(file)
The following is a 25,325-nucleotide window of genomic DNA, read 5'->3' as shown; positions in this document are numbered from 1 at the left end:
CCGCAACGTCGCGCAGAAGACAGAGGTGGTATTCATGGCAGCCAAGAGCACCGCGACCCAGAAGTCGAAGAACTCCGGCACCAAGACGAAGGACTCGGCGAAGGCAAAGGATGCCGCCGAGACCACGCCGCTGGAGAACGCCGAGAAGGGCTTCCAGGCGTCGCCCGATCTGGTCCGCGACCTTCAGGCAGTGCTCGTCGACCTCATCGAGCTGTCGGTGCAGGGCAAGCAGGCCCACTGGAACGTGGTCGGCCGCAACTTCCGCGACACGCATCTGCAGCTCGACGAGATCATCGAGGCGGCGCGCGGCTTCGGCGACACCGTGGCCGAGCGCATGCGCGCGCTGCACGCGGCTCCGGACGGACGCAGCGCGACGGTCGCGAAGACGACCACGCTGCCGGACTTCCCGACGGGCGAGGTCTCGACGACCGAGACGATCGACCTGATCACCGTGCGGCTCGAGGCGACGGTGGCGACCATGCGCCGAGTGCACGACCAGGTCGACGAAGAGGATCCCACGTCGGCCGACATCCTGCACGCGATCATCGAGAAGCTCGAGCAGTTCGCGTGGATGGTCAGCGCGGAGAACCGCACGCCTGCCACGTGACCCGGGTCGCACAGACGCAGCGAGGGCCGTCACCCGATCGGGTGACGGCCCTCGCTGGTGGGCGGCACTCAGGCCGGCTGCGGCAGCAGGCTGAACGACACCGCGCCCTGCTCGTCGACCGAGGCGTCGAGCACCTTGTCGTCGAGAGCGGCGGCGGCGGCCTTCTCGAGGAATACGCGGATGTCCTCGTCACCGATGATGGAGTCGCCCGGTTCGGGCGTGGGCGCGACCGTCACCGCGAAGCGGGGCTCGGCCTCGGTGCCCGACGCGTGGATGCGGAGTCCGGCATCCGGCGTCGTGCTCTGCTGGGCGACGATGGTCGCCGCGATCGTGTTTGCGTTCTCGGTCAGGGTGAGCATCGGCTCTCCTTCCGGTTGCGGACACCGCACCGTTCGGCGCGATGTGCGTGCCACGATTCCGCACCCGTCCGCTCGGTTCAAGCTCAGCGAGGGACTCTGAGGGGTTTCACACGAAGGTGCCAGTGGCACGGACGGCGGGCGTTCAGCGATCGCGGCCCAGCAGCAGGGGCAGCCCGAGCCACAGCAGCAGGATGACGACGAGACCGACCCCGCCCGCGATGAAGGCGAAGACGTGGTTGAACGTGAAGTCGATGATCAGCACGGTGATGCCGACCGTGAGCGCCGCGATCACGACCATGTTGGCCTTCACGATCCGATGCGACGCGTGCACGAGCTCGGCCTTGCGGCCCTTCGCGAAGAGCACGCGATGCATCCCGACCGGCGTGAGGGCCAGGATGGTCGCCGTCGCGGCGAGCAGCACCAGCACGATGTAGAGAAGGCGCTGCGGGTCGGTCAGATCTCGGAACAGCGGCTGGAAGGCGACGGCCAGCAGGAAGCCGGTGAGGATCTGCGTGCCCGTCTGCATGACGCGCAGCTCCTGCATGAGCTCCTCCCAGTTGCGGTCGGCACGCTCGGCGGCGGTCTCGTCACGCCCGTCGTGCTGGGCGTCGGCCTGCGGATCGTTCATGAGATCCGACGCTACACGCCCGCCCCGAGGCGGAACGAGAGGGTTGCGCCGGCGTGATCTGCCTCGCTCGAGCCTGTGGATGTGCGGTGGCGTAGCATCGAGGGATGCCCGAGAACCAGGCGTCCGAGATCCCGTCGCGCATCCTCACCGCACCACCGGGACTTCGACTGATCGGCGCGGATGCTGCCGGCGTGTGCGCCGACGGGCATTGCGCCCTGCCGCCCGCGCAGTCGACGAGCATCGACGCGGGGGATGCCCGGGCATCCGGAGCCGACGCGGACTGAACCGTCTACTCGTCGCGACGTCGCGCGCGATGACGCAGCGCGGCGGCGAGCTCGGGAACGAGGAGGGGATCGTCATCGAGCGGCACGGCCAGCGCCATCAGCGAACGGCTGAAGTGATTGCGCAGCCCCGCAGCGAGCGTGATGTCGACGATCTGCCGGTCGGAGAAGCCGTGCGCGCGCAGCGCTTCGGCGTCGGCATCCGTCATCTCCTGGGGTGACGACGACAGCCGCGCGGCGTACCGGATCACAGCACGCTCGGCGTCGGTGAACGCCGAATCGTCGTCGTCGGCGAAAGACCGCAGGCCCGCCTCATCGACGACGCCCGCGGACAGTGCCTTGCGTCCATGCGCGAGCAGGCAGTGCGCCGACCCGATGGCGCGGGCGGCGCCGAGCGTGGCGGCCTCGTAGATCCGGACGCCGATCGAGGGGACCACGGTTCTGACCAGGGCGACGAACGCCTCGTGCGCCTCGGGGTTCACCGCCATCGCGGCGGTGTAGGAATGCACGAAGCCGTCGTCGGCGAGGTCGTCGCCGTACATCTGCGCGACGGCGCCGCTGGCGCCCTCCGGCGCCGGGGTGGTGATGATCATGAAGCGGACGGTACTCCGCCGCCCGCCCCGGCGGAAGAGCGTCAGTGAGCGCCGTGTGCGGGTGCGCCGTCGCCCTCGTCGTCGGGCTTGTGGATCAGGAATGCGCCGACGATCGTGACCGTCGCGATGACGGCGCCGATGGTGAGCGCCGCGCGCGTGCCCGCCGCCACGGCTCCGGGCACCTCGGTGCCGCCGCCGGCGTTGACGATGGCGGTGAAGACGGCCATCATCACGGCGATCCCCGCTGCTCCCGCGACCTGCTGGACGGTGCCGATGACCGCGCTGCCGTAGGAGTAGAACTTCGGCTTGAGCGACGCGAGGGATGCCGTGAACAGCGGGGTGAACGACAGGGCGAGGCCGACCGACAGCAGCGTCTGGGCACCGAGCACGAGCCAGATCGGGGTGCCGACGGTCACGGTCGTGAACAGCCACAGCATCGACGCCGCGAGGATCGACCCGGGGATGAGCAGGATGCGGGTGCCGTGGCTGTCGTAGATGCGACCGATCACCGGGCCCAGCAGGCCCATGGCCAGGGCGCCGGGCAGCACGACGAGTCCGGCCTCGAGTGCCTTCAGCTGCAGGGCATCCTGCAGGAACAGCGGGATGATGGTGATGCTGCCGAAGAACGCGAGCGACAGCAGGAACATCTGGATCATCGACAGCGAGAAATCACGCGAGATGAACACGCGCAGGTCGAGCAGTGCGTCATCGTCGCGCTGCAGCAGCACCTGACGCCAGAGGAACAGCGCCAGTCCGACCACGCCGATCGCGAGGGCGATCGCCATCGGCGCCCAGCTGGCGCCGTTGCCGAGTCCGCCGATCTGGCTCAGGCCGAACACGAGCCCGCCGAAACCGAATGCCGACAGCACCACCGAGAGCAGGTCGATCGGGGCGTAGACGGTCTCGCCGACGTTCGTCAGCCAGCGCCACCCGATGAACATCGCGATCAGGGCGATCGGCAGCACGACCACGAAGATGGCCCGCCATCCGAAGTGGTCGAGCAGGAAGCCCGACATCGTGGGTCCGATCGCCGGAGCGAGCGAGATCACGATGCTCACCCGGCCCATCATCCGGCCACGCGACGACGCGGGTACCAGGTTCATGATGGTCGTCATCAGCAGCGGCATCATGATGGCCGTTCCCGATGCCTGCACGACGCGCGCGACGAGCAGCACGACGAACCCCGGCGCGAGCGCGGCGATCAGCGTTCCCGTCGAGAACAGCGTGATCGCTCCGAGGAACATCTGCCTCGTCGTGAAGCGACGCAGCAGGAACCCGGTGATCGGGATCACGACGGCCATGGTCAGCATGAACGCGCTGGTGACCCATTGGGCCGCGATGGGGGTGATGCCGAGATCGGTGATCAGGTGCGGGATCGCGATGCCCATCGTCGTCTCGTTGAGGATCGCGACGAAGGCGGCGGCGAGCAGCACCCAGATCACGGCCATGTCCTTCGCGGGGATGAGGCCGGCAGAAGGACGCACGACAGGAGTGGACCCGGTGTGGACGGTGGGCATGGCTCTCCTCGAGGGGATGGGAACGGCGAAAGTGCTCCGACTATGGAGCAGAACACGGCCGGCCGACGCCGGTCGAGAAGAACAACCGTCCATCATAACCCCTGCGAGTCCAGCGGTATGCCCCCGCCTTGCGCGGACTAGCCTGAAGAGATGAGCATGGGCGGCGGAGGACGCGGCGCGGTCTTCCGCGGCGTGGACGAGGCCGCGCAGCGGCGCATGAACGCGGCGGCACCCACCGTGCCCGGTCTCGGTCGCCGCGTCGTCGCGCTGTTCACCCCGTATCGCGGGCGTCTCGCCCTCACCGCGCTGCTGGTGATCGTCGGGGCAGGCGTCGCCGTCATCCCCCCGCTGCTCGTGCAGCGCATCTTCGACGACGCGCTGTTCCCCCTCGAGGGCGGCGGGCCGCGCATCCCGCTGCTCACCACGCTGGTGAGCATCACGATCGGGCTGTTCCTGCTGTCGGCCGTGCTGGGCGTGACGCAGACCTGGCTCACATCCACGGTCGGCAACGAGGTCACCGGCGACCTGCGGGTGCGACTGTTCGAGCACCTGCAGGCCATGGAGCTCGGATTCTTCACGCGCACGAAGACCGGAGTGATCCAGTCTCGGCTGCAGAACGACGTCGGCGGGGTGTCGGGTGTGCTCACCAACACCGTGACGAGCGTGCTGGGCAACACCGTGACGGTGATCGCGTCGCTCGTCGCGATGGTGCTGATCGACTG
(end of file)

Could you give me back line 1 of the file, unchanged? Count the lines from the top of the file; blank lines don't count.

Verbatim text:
The following is a 25,325-nucleotide window of genomic DNA, read 5'->3' as shown; positions in this document are numbered from 1 at the left end: